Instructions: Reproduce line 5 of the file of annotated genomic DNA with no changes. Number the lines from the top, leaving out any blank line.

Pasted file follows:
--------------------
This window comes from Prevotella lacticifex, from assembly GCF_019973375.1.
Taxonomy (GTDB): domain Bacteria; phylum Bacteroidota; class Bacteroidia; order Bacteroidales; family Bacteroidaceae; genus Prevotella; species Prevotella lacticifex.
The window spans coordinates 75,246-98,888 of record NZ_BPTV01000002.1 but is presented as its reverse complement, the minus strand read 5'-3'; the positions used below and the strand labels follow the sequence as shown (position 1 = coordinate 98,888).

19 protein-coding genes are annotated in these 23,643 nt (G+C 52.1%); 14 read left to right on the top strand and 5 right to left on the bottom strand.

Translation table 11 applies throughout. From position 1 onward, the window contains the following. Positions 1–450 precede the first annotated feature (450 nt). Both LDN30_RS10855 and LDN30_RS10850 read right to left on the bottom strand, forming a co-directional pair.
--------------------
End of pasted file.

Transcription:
Translation table 11 applies throughout. From position 1 onward, the window contains the following. Positions 1–450 precede the first annotated feature (450 nt). Both LDN30_RS10855 and LDN30_RS10850 read right to left on the bottom strand, forming a co-directional pair.